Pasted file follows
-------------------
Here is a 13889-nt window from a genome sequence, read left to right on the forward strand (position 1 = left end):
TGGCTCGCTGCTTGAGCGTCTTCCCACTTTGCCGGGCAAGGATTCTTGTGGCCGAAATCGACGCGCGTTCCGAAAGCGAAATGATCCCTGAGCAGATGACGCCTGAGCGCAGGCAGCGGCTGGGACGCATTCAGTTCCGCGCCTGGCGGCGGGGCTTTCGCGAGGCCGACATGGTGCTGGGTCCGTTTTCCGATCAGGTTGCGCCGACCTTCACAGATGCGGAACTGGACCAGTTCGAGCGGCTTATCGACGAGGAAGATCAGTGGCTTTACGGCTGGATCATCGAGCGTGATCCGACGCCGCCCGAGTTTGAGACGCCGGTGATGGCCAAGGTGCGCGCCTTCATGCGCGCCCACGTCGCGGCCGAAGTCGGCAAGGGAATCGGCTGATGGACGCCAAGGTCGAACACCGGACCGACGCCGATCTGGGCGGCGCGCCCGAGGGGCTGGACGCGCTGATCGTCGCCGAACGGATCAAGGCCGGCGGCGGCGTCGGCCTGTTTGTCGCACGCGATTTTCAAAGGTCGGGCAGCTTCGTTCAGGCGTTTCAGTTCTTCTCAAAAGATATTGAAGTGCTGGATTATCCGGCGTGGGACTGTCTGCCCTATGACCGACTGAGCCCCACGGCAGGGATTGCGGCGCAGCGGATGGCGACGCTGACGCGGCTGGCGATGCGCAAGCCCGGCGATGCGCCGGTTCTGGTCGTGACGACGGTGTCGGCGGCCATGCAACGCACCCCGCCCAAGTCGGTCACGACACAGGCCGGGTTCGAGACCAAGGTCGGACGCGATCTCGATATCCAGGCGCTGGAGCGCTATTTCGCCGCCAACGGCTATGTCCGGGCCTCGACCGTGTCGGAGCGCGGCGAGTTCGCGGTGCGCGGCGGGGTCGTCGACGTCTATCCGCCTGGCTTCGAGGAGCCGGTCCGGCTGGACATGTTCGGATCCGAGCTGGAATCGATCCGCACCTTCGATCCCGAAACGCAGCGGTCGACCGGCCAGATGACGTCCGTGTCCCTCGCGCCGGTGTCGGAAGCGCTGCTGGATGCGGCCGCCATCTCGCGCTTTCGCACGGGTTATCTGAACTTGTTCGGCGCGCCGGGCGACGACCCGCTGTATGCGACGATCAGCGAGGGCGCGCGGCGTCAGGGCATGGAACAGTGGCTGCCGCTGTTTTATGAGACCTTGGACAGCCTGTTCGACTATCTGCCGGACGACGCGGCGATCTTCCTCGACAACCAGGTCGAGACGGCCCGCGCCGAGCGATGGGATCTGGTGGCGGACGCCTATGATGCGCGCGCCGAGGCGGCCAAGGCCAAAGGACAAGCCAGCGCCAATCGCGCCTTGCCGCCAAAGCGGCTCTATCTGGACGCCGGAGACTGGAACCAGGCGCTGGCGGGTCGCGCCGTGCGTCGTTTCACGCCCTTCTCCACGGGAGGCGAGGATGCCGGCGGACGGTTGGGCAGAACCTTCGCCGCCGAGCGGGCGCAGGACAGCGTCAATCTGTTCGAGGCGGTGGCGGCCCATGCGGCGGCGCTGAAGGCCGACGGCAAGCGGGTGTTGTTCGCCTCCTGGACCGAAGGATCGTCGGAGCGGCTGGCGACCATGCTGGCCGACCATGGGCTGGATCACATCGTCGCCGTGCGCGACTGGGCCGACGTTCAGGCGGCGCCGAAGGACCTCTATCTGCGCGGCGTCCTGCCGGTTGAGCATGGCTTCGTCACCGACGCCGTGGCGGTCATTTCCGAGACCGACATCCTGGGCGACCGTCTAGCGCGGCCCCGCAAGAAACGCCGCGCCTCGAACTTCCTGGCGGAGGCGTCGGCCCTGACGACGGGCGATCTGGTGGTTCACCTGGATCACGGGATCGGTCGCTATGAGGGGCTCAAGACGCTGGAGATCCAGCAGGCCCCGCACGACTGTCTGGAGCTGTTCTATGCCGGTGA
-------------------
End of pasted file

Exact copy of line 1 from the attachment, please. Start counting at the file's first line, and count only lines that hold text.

Here is a 13889-nt window from a genome sequence, read left to right on the forward strand (position 1 = left end):